• Promote the study of English by international students in the United States, and promote the United States as the best global provider of English training services and materials.
  • Modernize and streamline visa, taxation, and employment policies and regulations to facilitate entry into the United States for bona fide short-term and degree students and to enable these students to maximize their exposure to American society and culture through internships and employment.

Study Abroad

Although the number of American college and university students who study abroad for credit is increasing.it topped 100,000 for the first time in 1997-98.study abroad participants remain less than one percent of our roughly 15 million undergraduates, and many students still lack access to study abroad programs through their institutions. We need not only to vastly increase the numbers of U.S. students studying abroad, but also to increase the proportion studying in non-European areas of growing importance to U.S. interests, in academic and professional fields outside the liberal arts, and in languages other than English.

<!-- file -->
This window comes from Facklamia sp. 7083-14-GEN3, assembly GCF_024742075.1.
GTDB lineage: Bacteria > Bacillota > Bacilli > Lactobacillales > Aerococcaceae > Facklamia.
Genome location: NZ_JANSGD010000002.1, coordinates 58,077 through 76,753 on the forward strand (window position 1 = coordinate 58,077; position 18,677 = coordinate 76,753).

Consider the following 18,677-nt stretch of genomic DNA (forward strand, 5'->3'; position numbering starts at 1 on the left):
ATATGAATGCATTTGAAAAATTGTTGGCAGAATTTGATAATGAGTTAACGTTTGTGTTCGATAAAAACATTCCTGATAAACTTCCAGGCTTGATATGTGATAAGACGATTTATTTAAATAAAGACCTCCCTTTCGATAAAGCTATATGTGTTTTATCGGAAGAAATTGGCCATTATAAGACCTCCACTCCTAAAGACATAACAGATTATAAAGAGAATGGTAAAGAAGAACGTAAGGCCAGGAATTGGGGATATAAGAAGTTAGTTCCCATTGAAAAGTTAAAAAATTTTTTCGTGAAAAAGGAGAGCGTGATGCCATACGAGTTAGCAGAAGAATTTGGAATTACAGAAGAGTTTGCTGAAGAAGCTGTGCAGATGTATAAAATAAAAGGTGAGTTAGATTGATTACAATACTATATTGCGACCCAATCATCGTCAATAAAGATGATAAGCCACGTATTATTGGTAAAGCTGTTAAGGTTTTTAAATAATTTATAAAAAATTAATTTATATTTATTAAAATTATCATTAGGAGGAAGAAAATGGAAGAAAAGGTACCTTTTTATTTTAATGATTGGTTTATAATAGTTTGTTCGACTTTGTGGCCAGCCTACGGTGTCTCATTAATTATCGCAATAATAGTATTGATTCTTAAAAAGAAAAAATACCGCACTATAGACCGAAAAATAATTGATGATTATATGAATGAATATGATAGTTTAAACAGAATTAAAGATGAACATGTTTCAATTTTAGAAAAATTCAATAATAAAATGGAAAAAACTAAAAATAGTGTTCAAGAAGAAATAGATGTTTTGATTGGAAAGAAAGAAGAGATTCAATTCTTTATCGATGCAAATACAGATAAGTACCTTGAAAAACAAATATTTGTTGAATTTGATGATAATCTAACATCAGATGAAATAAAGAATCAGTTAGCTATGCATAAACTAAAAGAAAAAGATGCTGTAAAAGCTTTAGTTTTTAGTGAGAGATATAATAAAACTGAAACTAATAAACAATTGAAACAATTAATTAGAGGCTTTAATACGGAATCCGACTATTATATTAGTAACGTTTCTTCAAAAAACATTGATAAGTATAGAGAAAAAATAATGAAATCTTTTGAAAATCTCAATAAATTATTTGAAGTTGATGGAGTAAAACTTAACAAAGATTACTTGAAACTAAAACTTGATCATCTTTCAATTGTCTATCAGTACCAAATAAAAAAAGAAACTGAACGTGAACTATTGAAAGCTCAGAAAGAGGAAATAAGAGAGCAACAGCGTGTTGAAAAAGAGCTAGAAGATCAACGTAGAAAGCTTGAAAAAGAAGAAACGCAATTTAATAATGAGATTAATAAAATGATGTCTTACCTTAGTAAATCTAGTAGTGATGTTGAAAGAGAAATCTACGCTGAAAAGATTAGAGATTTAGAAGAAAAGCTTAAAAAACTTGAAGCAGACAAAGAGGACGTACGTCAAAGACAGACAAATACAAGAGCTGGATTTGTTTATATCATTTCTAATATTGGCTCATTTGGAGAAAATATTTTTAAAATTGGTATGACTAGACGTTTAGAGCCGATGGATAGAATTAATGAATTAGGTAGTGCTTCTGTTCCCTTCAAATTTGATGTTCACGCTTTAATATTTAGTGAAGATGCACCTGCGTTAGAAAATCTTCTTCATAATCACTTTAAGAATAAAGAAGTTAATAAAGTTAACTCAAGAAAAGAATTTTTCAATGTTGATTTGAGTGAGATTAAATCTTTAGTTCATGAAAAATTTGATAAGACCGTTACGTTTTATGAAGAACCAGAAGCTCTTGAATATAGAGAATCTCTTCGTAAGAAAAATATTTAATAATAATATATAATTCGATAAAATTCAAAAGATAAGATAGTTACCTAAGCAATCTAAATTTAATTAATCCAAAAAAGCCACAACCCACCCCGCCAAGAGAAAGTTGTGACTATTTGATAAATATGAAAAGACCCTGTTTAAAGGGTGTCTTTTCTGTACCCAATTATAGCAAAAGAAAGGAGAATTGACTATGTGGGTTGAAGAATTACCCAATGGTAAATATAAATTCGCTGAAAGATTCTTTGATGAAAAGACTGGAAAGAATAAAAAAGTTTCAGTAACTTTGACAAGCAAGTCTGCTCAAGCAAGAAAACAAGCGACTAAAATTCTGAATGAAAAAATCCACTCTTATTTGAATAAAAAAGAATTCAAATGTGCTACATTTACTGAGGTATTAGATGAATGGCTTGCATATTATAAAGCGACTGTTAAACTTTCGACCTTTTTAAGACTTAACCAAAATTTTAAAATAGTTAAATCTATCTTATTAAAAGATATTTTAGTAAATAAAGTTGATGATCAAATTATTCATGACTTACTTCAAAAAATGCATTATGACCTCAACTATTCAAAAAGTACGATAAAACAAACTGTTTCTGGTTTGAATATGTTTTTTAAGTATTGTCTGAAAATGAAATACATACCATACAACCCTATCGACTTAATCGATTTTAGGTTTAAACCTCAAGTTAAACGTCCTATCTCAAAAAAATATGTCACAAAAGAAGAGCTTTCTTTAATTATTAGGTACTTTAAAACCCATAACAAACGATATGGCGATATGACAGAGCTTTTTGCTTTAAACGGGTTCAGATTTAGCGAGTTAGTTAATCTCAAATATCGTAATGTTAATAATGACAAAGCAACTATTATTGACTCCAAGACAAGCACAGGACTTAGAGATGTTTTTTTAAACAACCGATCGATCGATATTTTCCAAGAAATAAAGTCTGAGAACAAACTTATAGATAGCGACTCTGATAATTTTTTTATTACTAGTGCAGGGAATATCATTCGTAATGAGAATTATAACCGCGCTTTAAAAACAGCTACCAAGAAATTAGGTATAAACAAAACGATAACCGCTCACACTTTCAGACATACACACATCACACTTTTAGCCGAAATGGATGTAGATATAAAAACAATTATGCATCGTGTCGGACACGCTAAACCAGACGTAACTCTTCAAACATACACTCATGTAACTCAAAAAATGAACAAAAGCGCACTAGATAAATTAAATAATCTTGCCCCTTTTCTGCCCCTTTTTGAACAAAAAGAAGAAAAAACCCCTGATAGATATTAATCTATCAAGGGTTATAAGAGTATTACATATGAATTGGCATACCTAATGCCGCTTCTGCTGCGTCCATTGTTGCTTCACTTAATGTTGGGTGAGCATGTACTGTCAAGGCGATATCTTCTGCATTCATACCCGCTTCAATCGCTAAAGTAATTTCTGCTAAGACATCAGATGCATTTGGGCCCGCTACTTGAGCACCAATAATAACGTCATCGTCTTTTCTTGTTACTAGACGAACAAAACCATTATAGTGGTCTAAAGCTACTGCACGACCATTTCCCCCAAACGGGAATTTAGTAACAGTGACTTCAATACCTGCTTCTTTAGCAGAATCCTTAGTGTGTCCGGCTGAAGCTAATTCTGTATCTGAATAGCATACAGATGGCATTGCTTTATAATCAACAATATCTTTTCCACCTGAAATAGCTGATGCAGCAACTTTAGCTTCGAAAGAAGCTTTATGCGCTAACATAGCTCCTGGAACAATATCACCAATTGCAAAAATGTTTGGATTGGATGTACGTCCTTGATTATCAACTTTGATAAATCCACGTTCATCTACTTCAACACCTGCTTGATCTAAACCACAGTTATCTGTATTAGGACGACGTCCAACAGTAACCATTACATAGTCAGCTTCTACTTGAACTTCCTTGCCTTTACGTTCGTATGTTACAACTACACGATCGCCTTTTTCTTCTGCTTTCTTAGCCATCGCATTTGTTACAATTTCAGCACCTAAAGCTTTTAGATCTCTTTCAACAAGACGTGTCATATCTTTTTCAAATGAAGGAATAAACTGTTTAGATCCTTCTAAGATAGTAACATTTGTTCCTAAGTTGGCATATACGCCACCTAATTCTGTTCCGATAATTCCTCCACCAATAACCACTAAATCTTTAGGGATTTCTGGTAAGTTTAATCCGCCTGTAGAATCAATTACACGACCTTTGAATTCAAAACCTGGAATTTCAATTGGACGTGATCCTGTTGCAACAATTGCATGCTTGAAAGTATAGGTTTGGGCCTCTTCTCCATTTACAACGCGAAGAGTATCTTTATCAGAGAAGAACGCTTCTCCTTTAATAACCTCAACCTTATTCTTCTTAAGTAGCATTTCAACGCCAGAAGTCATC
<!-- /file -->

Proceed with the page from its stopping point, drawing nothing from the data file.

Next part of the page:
If American students are to be able to function effectively in the world into which they will graduate, it must become the routine.not the exception.for them to study abroad in high quality programs. For that to happen, the United States requires a policy to promote global learning.a policy that recognizes that providing Americans with opportunities to acquire the skills, attitudes, and perceptions that allow them to be globally and cross-culturally competent is central to U.S. security and economic interests in the twenty-first century.

To this end, an international education policy should:

  • Set an objective that 20 percent of American students receiving college degrees will have studied abroad for credit by 2010, and 50 percent by 2040.